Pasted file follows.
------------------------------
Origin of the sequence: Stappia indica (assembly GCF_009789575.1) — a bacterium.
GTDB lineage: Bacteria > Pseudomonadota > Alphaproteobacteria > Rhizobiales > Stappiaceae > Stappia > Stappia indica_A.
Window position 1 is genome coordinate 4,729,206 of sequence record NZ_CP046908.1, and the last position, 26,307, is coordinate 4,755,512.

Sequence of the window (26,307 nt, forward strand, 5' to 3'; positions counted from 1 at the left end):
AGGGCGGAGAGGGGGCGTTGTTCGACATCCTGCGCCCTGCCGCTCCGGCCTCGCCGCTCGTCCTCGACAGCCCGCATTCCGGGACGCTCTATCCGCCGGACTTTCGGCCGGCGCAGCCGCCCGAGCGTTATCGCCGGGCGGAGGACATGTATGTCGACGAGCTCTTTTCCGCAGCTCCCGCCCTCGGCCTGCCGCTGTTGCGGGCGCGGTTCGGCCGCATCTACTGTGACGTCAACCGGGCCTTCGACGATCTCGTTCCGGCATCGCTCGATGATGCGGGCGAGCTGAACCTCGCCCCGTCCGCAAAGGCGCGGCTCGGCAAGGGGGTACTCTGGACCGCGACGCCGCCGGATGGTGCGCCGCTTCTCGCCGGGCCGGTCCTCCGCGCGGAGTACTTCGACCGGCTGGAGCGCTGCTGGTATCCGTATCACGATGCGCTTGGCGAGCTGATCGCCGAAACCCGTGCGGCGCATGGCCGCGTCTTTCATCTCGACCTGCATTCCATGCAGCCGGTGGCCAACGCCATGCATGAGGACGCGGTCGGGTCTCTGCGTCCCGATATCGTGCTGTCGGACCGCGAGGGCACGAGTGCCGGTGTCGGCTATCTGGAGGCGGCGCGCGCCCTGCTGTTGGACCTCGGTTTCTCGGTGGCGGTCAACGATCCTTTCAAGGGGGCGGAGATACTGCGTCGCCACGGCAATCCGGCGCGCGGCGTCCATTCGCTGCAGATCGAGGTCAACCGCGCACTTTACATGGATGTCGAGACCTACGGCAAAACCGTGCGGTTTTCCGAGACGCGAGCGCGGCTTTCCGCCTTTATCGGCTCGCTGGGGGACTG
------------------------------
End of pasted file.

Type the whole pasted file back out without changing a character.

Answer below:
Origin of the sequence: Stappia indica (assembly GCF_009789575.1) — a bacterium.
GTDB lineage: Bacteria > Pseudomonadota > Alphaproteobacteria > Rhizobiales > Stappiaceae > Stappia > Stappia indica_A.
Window position 1 is genome coordinate 4,729,206 of sequence record NZ_CP046908.1, and the last position, 26,307, is coordinate 4,755,512.

Sequence of the window (26,307 nt, forward strand, 5' to 3'; positions counted from 1 at the left end):
AGGGCGGAGAGGGGGCGTTGTTCGACATCCTGCGCCCTGCCGCTCCGGCCTCGCCGCTCGTCCTCGACAGCCCGCATTCCGGGACGCTCTATCCGCCGGACTTTCGGCCGGCGCAGCCGCCCGAGCGTTATCGCCGGGCGGAGGACATGTATGTCGACGAGCTCTTTTCCGCAGCTCCCGCCCTCGGCCTGCCGCTGTTGCGGGCGCGGTTCGGCCGCATCTACTGTGACGTCAACCGGGCCTTCGACGATCTCGTTCCGGCATCGCTCGATGATGCGGGCGAGCTGAACCTCGCCCCGTCCGCAAAGGCGCGGCTCGGCAAGGGGGTACTCTGGACCGCGACGCCGCCGGATGGTGCGCCGCTTCTCGCCGGGCCGGTCCTCCGCGCGGAGTACTTCGACCGGCTGGAGCGCTGCTGGTATCCGTATCACGATGCGCTTGGCGAGCTGATCGCCGAAACCCGTGCGGCGCATGGCCGCGTCTTTCATCTCGACCTGCATTCCATGCAGCCGGTGGCCAACGCCATGCATGAGGACGCGGTCGGGTCTCTGCGTCCCGATATCGTGCTGTCGGACCGCGAGGGCACGAGTGCCGGTGTCGGCTATCTGGAGGCGGCGCGCGCCCTGCTGTTGGACCTCGGTTTCTCGGTGGCGGTCAACGATCCTTTCAAGGGGGCGGAGATACTGCGTCGCCACGGCAATCCGGCGCGCGGCGTCCATTCGCTGCAGATCGAGGTCAACCGCGCACTTTACATGGATGTCGAGACCTACGGCAAAACCGTGCGGTTTTCCGAGACGCGAGCGCGGCTTTCCGCCTTTATCGGCTCGCTGGGGGACTG